support, advise and, where necessary, warn Ministers.’6 It has been alleged that this dedication inadvertently fostered a permissive politicisation of the civil service, encapsulated in ‘Is he one of us?’ However, if one political party is in power for a long time there is likely to be some identification by higher civil servants with the policies of the incumbents and Ministers’ ideas about the qualities to look for in new appointments will play out in senior appointments. The appointment from the private sector of Peter Levene as Chief of Defence Procurement and Monty Alfred as Head of the Property Services Agency pushed the rules of ‘fair and open competition’ to their limit, and in the former case almost led to the resignation of the First Civil Service Commissioner. But I can detect no willingness by Armstrong to support appointments because they would be politically in tune with the government (as he himself sometimes was not), or a willingness to turn a blind eye to the promotion of those who might otherwise not have qualified. It was, in the words of Geoffrey Howe that: ‘. . . officials in No 10 came to regard the Prime Minister’s passion as entitled to prevail.’7 Nevertheless, by the end of 1987 the Cabinet Secretary’s world had changed forever. Both Hunt and Armstrong were thrust unwillingly into the public gaze by the activities of investigative journalists. Armstrong hardly ever appeared publicly or in print. In 1981, in turning down a request for an interview, he wrote: ‘I have made it a rule since I came to this office not to give interviews; I have stuck to the rule rigidly; and experience has confirmed me in the view that the rule is right for someone in my position.’8 But times were changing. John Cassels, writing during his short spell as Head of the Management and Personnel Office (MPO), challenged that: ‘. . . in the long sweep rising standards of education are bound to lead to more searching interest in the way government business is handled and in the sort of people who do the handling. It is an inescapable part of modern democracy. If civil servants remain entirely faceless, they lose the game.’9 Yes, replied Armstrong: ‘I accept that there are going to be some of us at the top of the Service who cannot and should not remain entirely faceless . . . But I think that the dangers must be evident to you . . . Ministers must be convinced that we are not setting out to make ourselves media personalities in our own rights . . . For myself, I am not discontented with my reputation for being cautious and enigmatic in my dealings with the press.’10 By contrast, when Sir Gus O’Donnell was appointed Cabinet Secretary in September 2005 he could point to five years as a press secretary (first to the Chancellor of the Exchequer and then to the Prime Minister). Speaking at Armstrong’s retirement dinner, Margaret Thatcher said: ‘At a time when customs and conventions have been eroded you have upheld them. When in some quarters the word duty has been derided, you have raised it to new levels of honour and service. When humanity has so often been interpreted more by what is said than by what is done you have shown thoughtfulness and daily acts of kindness which we shall forever remember.’11 This was a sentiment recalled with fondness by those who worked closely with him. In Christopher Mallaby’s words: ‘Robert was the supreme mandarin – vastly dedicated, deter-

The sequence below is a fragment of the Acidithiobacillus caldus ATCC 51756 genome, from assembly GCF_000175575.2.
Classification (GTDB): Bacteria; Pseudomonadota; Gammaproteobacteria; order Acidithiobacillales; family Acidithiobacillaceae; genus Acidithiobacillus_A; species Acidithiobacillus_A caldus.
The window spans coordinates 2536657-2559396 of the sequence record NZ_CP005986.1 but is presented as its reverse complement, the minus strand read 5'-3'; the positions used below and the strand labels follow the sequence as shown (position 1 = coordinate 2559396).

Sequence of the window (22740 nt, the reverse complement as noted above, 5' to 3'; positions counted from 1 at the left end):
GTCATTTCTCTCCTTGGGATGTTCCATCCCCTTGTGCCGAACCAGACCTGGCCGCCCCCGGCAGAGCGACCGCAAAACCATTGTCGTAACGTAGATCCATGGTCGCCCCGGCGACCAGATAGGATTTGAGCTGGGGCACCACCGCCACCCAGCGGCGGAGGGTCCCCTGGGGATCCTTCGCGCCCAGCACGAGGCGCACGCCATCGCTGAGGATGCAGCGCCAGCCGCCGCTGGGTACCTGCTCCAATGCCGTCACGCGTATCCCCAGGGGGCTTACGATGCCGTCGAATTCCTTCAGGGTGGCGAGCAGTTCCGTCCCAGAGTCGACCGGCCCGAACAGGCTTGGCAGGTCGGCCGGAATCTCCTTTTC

ideology of the government of the day or its manifestos, but advocated to Ministers what he saw as the right course in the national interest and within the scope of the government’s overall attitude. He wrote with outstanding elegance, clarity and subtlety. His humanity was clear to his colleagues, in many of whom he inspired not only admiration and loyalty but also much affection.’12 He treated as an equal those subordinates he trusted.13 He was a master at papering over the cracks.14 No Prime Minister could have asked for a more devoted or skilled bodyguard who would shield them and take the intellectual bullets intended for them. Yet he left a civil service with low self-esteem, wounded by the criticisms and indifference of Ministers. In retrospect he seems an outstanding Cabinet Secretary and a strong motivator at a personal level, but less able to reach out and touch the lives of the rank and file.